Woodstock: The Oral History
Woodstock: The Oral History
Now for something completely different. (And apologies to my loyal readers on green business and clean technology for this brief diversion.)
This week, my 1989 book, Woodstock: The Oral History, is being re-issued to commemorate the 40th anniversary of the historic music festival. When it was originally published, Rolling Stone called the book "The definitive story of the mega-concert."
A book on Woodstock? Really? Who knew? Why you?
I've been getting that reaction lately, as I've clued friends and associates in on the book's impending publication.
And the inevitable question: Did you go?
My glib answer: I don't remember.
(The real answer: No, I didn't.)
Woodstock always fascinated me as it became a touchstone for my generation. And it's not disconnected from the work I do today. The festival took place at a time that parallels the birth of the modern environmental movement -- just eight months before the first earth day, April 22, 1970. It helped to coalesce a political wave, born of the civil rights movement and the Vietnam War, that would become the first generation of environmental activism. I was part of that movement. And it was during the publication of my Woodstock book, in August 1989, that I began writing The Green Consumer, the book, published in early 1990, that sent me on my current career trajectory.
The more I learned of the story behind Woodstock, the more fascinating it became. The oral history format was something I was interested in, too. So, during 1988, I crisscrossed the U.S., conducting more than 70 face-to-face interviews with the people who made Woodstock happen: producers, performers, doctors, cops, neighbors, shopkeepers, carpenters, electricians, lawyers, journalists, filmmakers, and an assemblage of just plain folks who, by design or circumstance, became part of the event. In my book, their collective story is told as a sort of conversation, as if all of them had convened in one gigantic living room, each individual contributing his or her own piece of the story at appropriate moments.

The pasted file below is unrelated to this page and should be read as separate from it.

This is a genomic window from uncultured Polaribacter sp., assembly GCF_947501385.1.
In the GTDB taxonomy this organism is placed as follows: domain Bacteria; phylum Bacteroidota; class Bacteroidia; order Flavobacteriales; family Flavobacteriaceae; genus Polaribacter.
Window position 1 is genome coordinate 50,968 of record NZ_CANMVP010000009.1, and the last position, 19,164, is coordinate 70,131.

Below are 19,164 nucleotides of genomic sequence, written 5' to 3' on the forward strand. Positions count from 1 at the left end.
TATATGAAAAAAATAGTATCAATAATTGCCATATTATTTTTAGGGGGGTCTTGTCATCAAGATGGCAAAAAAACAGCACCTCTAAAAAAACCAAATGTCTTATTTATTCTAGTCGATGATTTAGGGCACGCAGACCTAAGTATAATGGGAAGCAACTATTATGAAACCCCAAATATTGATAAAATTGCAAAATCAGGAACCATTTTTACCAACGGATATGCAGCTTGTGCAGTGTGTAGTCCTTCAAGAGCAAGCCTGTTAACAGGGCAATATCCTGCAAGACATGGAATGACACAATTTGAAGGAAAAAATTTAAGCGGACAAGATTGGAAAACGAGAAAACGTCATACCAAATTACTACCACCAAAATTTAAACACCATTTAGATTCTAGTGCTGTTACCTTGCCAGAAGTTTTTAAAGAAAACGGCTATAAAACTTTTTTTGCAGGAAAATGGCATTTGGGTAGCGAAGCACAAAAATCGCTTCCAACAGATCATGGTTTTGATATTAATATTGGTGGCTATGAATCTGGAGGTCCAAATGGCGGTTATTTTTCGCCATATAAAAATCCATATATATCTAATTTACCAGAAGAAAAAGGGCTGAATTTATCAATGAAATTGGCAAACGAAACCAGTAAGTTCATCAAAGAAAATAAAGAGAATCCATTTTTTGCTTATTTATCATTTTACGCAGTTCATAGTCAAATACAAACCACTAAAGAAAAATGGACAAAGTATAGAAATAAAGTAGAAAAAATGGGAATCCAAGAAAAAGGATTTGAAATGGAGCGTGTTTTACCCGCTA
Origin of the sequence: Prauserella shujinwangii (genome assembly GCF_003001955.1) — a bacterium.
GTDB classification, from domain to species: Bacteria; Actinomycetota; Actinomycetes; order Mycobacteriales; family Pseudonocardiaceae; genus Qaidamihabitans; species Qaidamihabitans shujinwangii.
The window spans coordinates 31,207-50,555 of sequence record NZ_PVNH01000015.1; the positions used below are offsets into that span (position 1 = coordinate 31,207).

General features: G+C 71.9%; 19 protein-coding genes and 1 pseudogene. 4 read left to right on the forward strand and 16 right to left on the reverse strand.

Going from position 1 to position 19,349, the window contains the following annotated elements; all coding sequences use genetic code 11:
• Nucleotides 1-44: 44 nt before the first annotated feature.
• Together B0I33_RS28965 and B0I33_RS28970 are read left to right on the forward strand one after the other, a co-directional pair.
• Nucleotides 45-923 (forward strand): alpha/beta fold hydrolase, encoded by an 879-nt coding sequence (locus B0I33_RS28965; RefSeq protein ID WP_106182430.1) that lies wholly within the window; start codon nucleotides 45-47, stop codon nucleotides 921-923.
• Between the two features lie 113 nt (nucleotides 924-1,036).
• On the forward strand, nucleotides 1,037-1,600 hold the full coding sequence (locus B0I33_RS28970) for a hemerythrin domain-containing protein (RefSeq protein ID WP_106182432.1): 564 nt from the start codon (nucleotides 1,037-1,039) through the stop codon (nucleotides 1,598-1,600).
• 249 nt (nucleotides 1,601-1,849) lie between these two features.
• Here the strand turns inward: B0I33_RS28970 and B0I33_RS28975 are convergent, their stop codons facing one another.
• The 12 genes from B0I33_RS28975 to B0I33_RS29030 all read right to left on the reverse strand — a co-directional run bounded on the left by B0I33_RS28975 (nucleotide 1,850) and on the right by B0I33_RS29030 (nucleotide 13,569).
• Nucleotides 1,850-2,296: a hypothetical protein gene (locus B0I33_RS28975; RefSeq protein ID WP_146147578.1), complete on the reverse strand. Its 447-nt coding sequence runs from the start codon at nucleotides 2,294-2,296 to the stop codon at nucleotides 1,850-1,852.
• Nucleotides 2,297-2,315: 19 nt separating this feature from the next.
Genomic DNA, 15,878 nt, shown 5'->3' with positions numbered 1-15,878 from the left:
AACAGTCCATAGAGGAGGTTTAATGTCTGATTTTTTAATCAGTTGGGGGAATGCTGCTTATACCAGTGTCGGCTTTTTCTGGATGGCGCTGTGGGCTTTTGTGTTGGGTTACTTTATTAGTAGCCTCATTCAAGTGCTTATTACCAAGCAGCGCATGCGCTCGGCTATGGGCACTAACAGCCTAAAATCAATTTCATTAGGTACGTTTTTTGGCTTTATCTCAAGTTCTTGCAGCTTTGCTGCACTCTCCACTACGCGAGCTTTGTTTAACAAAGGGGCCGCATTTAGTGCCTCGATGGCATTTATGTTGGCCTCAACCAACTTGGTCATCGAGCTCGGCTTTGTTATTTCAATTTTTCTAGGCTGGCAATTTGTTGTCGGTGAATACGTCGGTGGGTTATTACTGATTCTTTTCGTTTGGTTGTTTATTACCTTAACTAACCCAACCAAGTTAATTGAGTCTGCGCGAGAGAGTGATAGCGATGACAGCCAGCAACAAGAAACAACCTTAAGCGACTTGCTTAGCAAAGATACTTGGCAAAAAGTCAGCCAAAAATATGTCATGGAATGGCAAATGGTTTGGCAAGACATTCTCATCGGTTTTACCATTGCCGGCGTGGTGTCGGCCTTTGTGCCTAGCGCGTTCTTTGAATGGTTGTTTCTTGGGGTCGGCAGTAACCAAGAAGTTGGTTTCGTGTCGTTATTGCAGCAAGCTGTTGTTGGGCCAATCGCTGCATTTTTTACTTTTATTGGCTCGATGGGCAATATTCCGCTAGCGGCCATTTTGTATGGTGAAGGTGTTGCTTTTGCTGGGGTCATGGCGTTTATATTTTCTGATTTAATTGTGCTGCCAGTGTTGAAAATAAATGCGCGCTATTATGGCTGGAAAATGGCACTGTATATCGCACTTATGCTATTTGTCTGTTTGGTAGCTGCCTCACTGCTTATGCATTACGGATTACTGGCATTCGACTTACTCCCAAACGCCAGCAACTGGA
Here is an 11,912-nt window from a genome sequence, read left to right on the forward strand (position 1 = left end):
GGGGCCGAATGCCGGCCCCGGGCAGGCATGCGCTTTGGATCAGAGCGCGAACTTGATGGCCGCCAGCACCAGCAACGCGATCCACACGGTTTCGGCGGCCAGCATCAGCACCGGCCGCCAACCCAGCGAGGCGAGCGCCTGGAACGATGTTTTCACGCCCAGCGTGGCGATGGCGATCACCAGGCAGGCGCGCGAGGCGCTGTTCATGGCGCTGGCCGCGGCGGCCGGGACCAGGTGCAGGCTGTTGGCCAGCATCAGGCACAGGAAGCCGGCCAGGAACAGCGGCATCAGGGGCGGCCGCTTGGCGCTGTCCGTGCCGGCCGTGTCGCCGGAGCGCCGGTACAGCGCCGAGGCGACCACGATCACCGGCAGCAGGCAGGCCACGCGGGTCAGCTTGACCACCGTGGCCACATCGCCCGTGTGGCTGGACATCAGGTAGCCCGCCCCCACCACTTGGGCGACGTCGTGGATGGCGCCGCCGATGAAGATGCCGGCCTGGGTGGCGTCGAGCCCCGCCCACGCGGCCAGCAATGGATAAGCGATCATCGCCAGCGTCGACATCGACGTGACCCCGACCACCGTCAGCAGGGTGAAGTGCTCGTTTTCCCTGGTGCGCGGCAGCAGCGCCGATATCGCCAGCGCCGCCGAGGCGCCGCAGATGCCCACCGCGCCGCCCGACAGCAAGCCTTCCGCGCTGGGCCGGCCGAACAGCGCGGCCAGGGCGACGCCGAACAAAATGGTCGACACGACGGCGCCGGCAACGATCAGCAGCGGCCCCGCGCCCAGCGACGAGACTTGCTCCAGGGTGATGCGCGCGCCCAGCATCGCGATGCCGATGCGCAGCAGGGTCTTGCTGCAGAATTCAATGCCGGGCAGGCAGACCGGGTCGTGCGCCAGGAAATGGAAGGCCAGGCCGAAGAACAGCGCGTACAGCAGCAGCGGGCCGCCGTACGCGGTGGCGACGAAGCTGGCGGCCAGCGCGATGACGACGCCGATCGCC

You can download the book's intro here. On this same page, you can also listen to the first few minutes of a two-hour audio documentary I produced, directed by Grammy Award winner David Rapkin, which will soon be available for sale from Audible.com. It contains the actual voices of those I interviewed: Abbie Hoffman, Wavy Gravy, Joe Cocker, Richie Havens, Joe Cocker, Miriam Yasgur (who, along with her husband, Max, owned the land on which the festival was held), stagehands, cops, kids in the audience, and many others.
And you can watch two video clips from my 1989 book tour: me on "Oprah," with Country Joe McDonald and Riche Havens; and on NBC's "Today" show, with Arlo Guthrie and Michael Lang, one of the festival's producers. It was a fun tour.
Here's the Woodstock story in brief: In 1969 four young men -- two budding entrepreneurs who really wanted to write sitcoms, a former head shop proprietor turned rock band manager, and a record company executive who smoked hash in his office -- had a dream: to build a recording studio in Woodstock, N.Y. To finance it, they would produce the greatest rock concert ever held. Little did they know how enormous a reality their dream would become -- and what overwhelming hurdles they'd have to overcome, from crazed radicals to spoiled rockers to Governor Rockefeller.